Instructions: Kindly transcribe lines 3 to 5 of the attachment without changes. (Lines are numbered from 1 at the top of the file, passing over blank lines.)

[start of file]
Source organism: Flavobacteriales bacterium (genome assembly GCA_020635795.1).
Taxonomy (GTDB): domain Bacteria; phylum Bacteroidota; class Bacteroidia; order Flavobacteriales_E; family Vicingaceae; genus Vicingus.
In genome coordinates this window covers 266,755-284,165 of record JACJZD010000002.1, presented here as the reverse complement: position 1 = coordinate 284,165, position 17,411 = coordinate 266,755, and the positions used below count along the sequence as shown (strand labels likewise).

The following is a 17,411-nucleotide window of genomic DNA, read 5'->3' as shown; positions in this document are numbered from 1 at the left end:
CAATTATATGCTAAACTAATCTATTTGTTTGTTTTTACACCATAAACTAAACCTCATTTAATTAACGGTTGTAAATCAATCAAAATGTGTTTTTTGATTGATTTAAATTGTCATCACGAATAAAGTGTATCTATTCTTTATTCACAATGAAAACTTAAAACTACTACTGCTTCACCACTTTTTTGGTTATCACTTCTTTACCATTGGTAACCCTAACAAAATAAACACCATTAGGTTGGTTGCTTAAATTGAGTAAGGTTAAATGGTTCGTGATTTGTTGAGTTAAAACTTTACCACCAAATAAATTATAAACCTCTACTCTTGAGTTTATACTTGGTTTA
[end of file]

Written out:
In genome coordinates this window covers 266,755-284,165 of record JACJZD010000002.1, presented here as the reverse complement: position 1 = coordinate 284,165, position 17,411 = coordinate 266,755, and the positions used below count along the sequence as shown (strand labels likewise).

The following is a 17,411-nucleotide window of genomic DNA, read 5'->3' as shown; positions in this document are numbered from 1 at the left end:
CAATTATATGCTAAACTAATCTATTTGTTTGTTTTTACACCATAAACTAAACCTCATTTAATTAACGGTTGTAAATCAATCAAAATGTGTTTTTTGATTGATTTAAATTGTCATCACGAATAAAGTGTATCTATTCTTTATTCACAATGAAAACTTAAAACTACTACTGCTTCACCACTTTTTTGGTTATCACTTCTTTACCATTGGTAACCCTAACAAAATAAACACCATTAGGTTGGTTGCTTAAATTGAGTAAGGTTAAATGGTTCGTGATTTGTTGAGTTAAAACTTTACCACCAAATAAATTATAAACCTCTACTCTTGAGTTTATACTTGGTTTA